I’m excited to be returning to my open roots, as well as continuing to push the boundaries of what “digital research” can and should look like, and further explore how we can make the web work for science.
Openness, empowerment and disruption are baked into Mozilla’s DNA. Their belief in the power of the open web and drive to explore new ways the technology can transform is inspiring. They truly believe that we all should be able to innovate in the digital world, regardless of your level of technical proficiency – that we should be able to be more than passive consumers. This is incredibly important for science, especially as we grapple with a daunting skills gap at the university level that is, in many cases, disincentivising researchers to participate, to innovate, or even in some cases, continue to do science.
Mozilla cares deeply about “digital literacy”, and it’s time we explore what that means for science, especially given discussion about the “skills gap” in funding circles and at the policy level. I started to unpack this a bit back in January in a piece on Radar – teasing out some of the core competencies I think we’re neglecting in basic science education. We’ll be discussing that more here on the blog in the coming weeks, as well.
The first member of my team is Greg Wilson, founder of Software Carpentry, a program that teaches basic computational literacy to researchers to help them be more productive. I’ve long admired Greg’s work in this space, in providing an entry point for students to learn things like version control, data management, basic scripting. In the last year alone, they’ve run over 70 events for more than 2,200 attendees – all led by volunteers – and are on track to double both numbers in the coming twelve months. More importantly, Software Carpentry is our first step in exploring what “digital literacy” ought to be for researchers and what they need to know to actually do it.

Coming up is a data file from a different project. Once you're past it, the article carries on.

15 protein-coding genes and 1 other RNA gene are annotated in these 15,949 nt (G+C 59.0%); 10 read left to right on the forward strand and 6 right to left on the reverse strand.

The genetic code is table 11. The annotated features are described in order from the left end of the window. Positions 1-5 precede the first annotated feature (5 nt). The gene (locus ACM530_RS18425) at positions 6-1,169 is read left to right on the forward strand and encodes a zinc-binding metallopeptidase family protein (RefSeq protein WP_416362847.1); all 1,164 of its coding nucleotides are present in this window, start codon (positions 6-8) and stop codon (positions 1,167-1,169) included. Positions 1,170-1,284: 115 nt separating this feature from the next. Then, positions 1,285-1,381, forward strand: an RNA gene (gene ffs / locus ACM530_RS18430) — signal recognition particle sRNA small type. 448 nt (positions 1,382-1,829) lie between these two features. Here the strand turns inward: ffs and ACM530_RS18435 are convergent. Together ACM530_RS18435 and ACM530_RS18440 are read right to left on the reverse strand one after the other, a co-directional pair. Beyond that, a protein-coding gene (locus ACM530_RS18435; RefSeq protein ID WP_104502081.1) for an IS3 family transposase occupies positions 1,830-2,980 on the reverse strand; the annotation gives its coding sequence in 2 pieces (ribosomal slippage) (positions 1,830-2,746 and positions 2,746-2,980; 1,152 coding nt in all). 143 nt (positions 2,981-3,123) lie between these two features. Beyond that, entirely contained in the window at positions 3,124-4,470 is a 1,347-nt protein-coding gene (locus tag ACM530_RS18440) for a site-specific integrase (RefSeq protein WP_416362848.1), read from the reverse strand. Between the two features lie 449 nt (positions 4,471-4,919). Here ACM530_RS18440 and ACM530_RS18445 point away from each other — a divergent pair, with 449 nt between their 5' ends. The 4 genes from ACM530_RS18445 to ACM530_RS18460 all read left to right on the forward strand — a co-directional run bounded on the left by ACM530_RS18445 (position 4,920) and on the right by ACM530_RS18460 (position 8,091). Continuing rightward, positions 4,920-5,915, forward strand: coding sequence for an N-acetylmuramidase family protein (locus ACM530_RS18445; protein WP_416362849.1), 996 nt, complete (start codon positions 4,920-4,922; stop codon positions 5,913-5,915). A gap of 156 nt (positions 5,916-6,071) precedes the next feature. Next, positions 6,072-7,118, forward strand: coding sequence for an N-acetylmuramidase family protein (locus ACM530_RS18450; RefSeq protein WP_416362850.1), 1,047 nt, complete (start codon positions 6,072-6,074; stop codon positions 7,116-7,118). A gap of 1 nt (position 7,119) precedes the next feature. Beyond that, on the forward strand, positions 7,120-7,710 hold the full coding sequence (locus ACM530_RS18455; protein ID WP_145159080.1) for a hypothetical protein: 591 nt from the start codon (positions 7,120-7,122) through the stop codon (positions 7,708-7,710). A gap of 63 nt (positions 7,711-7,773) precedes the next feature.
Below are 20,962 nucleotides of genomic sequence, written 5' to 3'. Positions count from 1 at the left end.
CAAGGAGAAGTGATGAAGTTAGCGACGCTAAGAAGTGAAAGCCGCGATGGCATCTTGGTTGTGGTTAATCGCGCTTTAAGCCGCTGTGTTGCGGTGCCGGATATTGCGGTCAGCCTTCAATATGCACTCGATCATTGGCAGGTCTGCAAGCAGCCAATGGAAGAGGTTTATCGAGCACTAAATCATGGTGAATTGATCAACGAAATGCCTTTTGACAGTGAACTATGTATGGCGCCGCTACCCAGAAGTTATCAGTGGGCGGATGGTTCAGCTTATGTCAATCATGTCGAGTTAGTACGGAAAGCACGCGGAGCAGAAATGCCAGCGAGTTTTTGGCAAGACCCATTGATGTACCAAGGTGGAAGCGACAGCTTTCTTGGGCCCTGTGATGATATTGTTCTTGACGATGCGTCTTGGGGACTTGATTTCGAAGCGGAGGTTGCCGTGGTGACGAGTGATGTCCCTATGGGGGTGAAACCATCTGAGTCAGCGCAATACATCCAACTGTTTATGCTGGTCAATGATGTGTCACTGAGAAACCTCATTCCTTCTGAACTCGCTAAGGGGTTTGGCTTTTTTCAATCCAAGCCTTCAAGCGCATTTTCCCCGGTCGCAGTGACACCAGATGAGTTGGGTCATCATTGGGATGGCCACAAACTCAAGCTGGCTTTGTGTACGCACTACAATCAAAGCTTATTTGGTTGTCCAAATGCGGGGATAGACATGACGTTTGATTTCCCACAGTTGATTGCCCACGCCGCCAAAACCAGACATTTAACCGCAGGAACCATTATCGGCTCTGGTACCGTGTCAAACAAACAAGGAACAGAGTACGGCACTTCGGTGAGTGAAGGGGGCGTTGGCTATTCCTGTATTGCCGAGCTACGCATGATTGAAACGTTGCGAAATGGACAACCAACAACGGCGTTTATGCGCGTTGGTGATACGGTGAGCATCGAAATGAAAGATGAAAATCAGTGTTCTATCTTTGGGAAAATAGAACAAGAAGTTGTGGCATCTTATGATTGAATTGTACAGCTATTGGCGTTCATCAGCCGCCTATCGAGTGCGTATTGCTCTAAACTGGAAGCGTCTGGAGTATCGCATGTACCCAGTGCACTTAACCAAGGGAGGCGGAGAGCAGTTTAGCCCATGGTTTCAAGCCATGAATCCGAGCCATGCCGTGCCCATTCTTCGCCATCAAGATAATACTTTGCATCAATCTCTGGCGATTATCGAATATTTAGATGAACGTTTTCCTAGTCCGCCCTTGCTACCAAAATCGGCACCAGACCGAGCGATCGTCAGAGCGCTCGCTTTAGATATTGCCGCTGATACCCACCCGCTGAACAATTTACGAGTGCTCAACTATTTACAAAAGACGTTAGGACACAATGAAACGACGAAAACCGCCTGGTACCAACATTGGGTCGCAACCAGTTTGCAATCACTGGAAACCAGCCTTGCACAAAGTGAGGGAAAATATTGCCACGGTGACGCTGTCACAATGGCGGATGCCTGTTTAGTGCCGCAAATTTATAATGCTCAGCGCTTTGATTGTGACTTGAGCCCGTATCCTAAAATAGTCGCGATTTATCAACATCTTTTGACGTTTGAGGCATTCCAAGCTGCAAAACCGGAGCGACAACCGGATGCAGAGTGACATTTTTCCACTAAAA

We also want to find ways of supporting and innovating with the research community – building bridges between projects, running experiments of our own, and building community. We have an initial idea of where to start, but want to start an open dialogue to figure out together how to best do that, and where we can be of most value.
I’ll be writing more here on the blog in the coming months as we ramp up development of the program (hint: we have some cool stuff planned. ). Stay tuned for more in the coming weeks about how you can get involved. You can also check out our wireframe here at wiki.mozilla.org/ScienceLab or follow us @MozillaScience.